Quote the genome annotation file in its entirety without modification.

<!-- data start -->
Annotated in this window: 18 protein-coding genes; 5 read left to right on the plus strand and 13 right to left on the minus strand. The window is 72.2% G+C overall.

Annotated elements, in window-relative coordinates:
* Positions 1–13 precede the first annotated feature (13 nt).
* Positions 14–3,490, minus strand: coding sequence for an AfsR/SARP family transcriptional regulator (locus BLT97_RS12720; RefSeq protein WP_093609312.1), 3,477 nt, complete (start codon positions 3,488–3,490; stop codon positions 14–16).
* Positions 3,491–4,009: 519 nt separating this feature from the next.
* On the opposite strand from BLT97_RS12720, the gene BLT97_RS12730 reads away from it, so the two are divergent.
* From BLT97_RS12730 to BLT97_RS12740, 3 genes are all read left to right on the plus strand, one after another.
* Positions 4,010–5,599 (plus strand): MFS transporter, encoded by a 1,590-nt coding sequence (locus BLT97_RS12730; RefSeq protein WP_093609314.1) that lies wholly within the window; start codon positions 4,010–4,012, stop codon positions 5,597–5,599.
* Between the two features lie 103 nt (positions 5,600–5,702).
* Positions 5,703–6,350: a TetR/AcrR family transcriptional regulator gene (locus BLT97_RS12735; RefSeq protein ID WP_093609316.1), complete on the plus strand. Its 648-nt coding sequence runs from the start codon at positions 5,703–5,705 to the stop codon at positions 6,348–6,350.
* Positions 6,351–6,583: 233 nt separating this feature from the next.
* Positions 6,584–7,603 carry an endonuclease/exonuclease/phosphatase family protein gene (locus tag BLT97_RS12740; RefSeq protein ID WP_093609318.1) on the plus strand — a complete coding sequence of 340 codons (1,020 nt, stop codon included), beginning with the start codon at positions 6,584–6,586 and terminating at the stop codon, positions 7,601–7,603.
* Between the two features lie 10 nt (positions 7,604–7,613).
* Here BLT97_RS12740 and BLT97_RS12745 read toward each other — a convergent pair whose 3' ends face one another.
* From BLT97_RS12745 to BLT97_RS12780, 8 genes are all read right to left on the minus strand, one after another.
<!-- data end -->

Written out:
Annotated in this window: 18 protein-coding genes; 5 read left to right on the plus strand and 13 right to left on the minus strand. The window is 72.2% G+C overall.

Annotated elements, in window-relative coordinates:
* Positions 1–13 precede the first annotated feature (13 nt).
* Positions 14–3,490, minus strand: coding sequence for an AfsR/SARP family transcriptional regulator (locus BLT97_RS12720; RefSeq protein WP_093609312.1), 3,477 nt, complete (start codon positions 3,488–3,490; stop codon positions 14–16).
* Positions 3,491–4,009: 519 nt separating this feature from the next.
* On the opposite strand from BLT97_RS12720, the gene BLT97_RS12730 reads away from it, so the two are divergent.
* From BLT97_RS12730 to BLT97_RS12740, 3 genes are all read left to right on the plus strand, one after another.
* Positions 4,010–5,599 (plus strand): MFS transporter, encoded by a 1,590-nt coding sequence (locus BLT97_RS12730; RefSeq protein WP_093609314.1) that lies wholly within the window; start codon positions 4,010–4,012, stop codon positions 5,597–5,599.
* Between the two features lie 103 nt (positions 5,600–5,702).
* Positions 5,703–6,350: a TetR/AcrR family transcriptional regulator gene (locus BLT97_RS12735; RefSeq protein ID WP_093609316.1), complete on the plus strand. Its 648-nt coding sequence runs from the start codon at positions 5,703–5,705 to the stop codon at positions 6,348–6,350.
* Positions 6,351–6,583: 233 nt separating this feature from the next.
* Positions 6,584–7,603 carry an endonuclease/exonuclease/phosphatase family protein gene (locus tag BLT97_RS12740; RefSeq protein ID WP_093609318.1) on the plus strand — a complete coding sequence of 340 codons (1,020 nt, stop codon included), beginning with the start codon at positions 6,584–6,586 and terminating at the stop codon, positions 7,601–7,603.
* Between the two features lie 10 nt (positions 7,604–7,613).
* Here BLT97_RS12740 and BLT97_RS12745 read toward each other — a convergent pair whose 3' ends face one another.
* From BLT97_RS12745 to BLT97_RS12780, 8 genes are all read right to left on the minus strand, one after another.